For executives that are new to social media, it may be best to take a “crawl, walk, run” approach. This approach starts very basic and then gradually gets more involved. For example, starting with a “crawl” might be just setting up and optimizing a social media account. From there, the executive could get used to “walking” on the platform by simply liking and sharing some relevant posts. Eventually, they could move onto the “run” phase where they write posts and share original thought leadership content. Breaking it down into these phases can make everything more feasible.

The most important thing is to not create something that can’t be sustained. When developing a strategy, always think about how it’s going to be executed in the long term. Be honest with yourself and your team about what the executive’s strengths, capabilities, and bandwidth are. Some people might be able to bang out a 1000-word article in 30 minutes, whereas others might agonize over that for hours. If they are going to agonize over every article, then including 1000-word articles in their strategy is not sustainable.

Demystify the idea of thought leadership

Understandably, the phrase “thought leadership” can be really paralyzing. Being told to “do more thought leadership” is a vague request that makes it sound like you’re supposed to just sit down at your desk and have these big ideas.

That’s a hard thing to put on your to-do list.

However, it doesn’t have to be this grand, mystical thing. Instead of positioning it as coming up with new ideas, position it as repackaging things that your team has already produced. Thought leadership is generally about sharing the knowledge and expertise that you already have with others and answering common questions.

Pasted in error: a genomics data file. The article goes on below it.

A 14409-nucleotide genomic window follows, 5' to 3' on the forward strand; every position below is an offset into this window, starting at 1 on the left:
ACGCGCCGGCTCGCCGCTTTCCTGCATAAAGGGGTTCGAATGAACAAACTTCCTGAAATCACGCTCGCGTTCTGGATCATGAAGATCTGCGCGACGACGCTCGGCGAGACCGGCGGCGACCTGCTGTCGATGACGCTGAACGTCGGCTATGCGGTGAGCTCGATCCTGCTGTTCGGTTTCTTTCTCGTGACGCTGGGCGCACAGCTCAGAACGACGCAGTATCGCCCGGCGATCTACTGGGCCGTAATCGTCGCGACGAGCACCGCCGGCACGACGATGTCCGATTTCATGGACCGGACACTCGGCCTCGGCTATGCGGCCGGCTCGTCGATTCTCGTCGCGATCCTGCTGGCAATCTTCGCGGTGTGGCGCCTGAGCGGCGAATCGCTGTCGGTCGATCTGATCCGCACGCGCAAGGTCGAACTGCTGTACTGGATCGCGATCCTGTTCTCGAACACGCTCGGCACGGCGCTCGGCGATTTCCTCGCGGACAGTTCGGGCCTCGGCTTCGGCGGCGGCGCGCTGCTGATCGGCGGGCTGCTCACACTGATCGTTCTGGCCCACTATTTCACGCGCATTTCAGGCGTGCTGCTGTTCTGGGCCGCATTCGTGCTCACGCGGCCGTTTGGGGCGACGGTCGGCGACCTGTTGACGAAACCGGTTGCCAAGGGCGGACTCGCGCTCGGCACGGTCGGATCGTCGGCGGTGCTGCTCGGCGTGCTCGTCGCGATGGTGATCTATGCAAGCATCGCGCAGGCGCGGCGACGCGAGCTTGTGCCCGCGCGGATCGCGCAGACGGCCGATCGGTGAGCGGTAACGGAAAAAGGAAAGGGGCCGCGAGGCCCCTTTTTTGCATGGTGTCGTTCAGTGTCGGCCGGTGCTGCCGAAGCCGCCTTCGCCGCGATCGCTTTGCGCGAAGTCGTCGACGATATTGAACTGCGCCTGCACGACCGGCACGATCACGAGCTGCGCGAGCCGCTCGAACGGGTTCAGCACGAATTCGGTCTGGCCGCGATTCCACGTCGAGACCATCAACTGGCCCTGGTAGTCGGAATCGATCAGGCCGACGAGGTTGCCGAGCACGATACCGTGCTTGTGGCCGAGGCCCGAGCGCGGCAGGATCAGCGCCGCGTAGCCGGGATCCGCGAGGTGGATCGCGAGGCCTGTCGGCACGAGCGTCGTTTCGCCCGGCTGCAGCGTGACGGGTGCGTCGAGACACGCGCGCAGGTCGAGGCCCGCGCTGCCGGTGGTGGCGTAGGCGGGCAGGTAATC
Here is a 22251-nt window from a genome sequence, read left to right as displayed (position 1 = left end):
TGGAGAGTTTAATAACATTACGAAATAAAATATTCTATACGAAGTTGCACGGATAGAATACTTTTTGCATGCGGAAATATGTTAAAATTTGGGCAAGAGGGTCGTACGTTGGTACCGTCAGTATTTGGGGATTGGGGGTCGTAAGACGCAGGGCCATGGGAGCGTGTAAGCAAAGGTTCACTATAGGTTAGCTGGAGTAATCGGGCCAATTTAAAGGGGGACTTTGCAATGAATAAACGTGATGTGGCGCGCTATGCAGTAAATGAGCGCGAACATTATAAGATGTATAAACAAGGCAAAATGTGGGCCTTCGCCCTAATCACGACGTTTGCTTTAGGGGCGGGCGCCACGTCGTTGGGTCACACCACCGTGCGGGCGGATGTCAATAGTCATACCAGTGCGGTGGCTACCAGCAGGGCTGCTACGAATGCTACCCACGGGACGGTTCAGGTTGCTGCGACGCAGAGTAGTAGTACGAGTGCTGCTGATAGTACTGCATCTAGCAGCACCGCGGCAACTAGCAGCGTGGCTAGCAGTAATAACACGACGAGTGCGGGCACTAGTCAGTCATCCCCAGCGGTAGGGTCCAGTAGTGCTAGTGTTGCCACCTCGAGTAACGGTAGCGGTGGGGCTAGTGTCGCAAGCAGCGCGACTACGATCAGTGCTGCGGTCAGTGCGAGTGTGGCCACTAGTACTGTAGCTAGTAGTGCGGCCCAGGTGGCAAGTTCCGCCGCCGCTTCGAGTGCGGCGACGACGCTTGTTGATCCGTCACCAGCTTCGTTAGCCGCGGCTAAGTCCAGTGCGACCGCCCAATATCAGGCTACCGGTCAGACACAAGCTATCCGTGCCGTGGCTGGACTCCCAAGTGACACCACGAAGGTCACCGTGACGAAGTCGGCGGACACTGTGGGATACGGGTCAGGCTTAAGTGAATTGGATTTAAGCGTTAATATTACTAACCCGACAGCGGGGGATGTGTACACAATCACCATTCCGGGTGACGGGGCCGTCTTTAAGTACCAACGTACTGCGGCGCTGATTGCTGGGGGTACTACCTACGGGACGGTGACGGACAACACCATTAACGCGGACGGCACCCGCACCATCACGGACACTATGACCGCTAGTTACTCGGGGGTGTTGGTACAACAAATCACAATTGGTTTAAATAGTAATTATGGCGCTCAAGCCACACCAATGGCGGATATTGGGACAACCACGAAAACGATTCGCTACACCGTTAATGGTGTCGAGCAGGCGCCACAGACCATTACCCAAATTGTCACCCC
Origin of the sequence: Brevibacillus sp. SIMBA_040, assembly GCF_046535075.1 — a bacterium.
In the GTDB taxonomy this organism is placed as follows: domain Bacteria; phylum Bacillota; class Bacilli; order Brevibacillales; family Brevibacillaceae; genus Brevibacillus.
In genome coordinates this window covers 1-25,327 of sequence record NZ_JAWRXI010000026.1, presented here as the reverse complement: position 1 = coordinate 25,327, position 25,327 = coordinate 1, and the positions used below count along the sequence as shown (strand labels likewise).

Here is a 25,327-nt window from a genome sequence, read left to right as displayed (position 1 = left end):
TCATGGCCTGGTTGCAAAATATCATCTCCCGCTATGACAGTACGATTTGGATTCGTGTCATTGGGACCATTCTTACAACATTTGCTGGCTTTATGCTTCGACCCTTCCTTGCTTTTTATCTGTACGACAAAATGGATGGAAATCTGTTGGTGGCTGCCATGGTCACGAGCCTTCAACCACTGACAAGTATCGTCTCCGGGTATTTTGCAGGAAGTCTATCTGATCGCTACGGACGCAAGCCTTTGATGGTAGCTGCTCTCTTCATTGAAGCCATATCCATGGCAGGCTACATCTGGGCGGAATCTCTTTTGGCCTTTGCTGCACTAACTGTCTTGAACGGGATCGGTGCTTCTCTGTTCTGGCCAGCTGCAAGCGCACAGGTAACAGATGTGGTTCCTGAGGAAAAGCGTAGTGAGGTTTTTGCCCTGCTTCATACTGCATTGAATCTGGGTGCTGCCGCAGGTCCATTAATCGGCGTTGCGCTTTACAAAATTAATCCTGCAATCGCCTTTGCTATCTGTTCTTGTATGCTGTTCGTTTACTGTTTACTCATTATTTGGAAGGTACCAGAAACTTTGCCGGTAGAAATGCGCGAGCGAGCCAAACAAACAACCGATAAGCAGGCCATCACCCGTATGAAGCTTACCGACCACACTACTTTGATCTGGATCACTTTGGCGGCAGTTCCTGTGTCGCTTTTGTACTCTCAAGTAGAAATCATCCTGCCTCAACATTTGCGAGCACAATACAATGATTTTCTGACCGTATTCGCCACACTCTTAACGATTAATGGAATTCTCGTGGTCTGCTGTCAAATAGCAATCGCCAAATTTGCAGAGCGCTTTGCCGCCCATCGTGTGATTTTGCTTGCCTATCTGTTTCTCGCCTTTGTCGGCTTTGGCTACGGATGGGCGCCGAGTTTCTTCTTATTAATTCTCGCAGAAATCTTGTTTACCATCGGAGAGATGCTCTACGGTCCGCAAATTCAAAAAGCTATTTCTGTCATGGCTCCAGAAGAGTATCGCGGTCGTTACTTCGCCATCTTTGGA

Another way to approach it is to ask your executives to think about why they do the work and what makes the job meaningful to them. This can help them think about the common questions on a deeper level to provide expert insights.

Be selective about what you share

There can be a lot of pressure in thought leadership to be an expert on everything that you do. However, this can quickly become unmanageable and overwhelming. Instead, thoughtfully look at the spectrum of content your executive team could produce and focus on the information that is most relevant to their specific niche or that interests them the most. Help them find their content pillars and build their strategy out from those specific pillars. This can help keep things focused and approachable.

Once you’ve narrowed down the scope, then you can also work in little slivers of their personality or everyday life. Sharing curated bits of their personal life, such as a snapshot from coaching their kid’s basketball camp, can help build authenticity with their community and help create more authentic connections with their audience.

Automate what you can

A helpful phrase to remember is “automate what’s important to you.” If you want to prioritize your social media strategy, you can automate the processes to help make it easier to sustain. For example, set aside a time or day of the week to write posts or comments.

Or sometimes the hardest thing for executives is to get the thought published, so be sure to have the necessary support there to help them review or actually post the content at set times throughout the week or month. Use automation in any way you can to help you get your thoughts out into the world.


If you follow these tips, your executive’s thought leadership strategy is much more likely to be sustainable and helpful to your business over the long term.